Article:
Over a year into the epidemic, I finally mustered the confidence to go shopping for new clothes. I’m sure most of us have had some experience with the “COVID 19,” and I was no exception. With Quebec’s curfew in force for several months, no amount of regular exercise could compensate for the stress, long hours, and sometimes lack access to nutritious meals. I couldn’t dispute that I had gained a few pounds and that most of my trousers were now too small for me. It was past time for me to treat myself to an update.
I went to my neighborhood secondhand store and discovered that my pant size had changed. As I browsed the racks of last year’s “out of season” trousers, I noticed that the identical waist/hip size on brand-name pants was labeled as extra-large rather than big. Nothing fit as I tried on an item after item until I tried on the pants in the “plus-size” department.
For the first time in my life, despite just being 10 pounds above the top limit of a healthy body mass index for my height, I was compelled to shop in a different section. I was suddenly labeled as a “plus-size” woman, and I couldn’t buy in many of the trendy, popular boutiques because they didn’t sell my size.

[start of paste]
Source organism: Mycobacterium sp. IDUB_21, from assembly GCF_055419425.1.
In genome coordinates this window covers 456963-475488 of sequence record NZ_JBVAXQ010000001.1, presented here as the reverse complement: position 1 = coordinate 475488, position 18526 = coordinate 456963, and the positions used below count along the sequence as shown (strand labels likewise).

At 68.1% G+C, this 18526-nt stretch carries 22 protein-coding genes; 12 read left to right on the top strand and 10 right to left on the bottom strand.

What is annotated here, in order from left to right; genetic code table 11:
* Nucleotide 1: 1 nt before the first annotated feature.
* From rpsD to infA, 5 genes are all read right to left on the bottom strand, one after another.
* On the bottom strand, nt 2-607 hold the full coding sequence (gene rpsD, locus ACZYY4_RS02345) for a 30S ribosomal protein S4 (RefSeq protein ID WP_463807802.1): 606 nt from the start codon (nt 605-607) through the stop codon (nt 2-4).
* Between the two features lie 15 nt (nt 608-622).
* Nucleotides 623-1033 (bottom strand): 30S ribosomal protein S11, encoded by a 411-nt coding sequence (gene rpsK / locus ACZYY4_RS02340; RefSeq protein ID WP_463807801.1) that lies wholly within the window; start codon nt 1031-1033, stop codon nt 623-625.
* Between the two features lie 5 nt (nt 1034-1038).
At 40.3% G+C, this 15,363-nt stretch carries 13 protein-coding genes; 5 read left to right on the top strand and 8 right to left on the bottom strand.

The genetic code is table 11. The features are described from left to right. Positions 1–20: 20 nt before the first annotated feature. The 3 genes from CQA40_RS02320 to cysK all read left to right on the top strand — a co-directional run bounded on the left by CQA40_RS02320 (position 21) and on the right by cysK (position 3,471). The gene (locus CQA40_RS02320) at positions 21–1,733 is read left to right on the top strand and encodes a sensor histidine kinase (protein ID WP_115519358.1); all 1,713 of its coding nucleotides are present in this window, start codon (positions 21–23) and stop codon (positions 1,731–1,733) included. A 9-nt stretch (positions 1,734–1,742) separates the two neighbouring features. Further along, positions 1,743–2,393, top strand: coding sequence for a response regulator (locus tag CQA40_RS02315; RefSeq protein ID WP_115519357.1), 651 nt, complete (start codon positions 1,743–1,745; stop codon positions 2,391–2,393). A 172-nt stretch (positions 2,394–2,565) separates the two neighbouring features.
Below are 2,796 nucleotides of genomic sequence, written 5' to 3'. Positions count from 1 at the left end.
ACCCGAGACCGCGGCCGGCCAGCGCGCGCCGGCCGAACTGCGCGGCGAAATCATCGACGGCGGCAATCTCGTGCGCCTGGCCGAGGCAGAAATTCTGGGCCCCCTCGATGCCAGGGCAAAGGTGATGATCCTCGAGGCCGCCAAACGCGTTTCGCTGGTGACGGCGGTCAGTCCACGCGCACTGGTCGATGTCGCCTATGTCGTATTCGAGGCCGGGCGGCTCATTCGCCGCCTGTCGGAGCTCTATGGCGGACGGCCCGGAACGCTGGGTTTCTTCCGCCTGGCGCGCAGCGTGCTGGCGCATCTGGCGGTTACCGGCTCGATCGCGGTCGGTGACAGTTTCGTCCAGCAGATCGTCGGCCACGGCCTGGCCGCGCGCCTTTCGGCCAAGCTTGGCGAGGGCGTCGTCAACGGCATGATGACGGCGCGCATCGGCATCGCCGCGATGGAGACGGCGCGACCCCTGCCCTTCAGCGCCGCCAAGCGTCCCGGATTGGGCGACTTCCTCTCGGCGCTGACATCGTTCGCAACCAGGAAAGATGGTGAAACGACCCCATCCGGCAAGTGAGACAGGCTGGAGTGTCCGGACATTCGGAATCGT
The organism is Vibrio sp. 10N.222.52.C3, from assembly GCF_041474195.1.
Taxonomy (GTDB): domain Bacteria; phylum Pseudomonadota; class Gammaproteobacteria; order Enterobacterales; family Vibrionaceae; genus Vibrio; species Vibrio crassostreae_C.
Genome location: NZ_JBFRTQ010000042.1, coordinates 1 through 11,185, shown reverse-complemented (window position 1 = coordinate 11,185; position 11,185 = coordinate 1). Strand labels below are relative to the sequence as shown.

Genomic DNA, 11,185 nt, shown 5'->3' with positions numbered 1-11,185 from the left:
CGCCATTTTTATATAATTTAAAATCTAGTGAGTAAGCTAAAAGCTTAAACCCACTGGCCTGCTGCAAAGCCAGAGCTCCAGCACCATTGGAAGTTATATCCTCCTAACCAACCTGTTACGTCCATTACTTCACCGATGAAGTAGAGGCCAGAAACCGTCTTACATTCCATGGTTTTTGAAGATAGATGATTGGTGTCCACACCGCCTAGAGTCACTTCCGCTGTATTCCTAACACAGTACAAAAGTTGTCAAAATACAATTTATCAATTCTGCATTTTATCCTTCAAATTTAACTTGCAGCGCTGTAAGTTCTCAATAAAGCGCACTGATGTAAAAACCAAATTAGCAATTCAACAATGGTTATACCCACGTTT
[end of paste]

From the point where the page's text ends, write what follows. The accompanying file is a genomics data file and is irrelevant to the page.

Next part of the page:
I was stunned, enraged, and instantly self-conscious. I’ve spoken to scores of adolescent girls and boys with eating problems during my pediatric-centered rotations over the last five years. They’ve sobbed in front of me, saying they were too heavy, their thighs were too large, and they “weren’t doing a good enough job losing weight.”
Despite the fact that their ribs protruded, their blood pressures were unstable, and menstruation/pubertal development had stopped, many of these teenagers suffered from suicidal thoughts because they were unable to achieve their “standards” for thinness. Adolescent eating disorders were already prevalent, and their prevalence has risen considerably throughout the epidemic. Unfortunately, unless hospitalization is necessary, the wait periods for care are excruciatingly long.
While this is not true for everyone, many teenagers were able to tell me about an event that triggered their eating disorders, which may range from not being able to fit into an outfit to a statement made by a physical education instructor such as “you are too large to perform chin-ups.”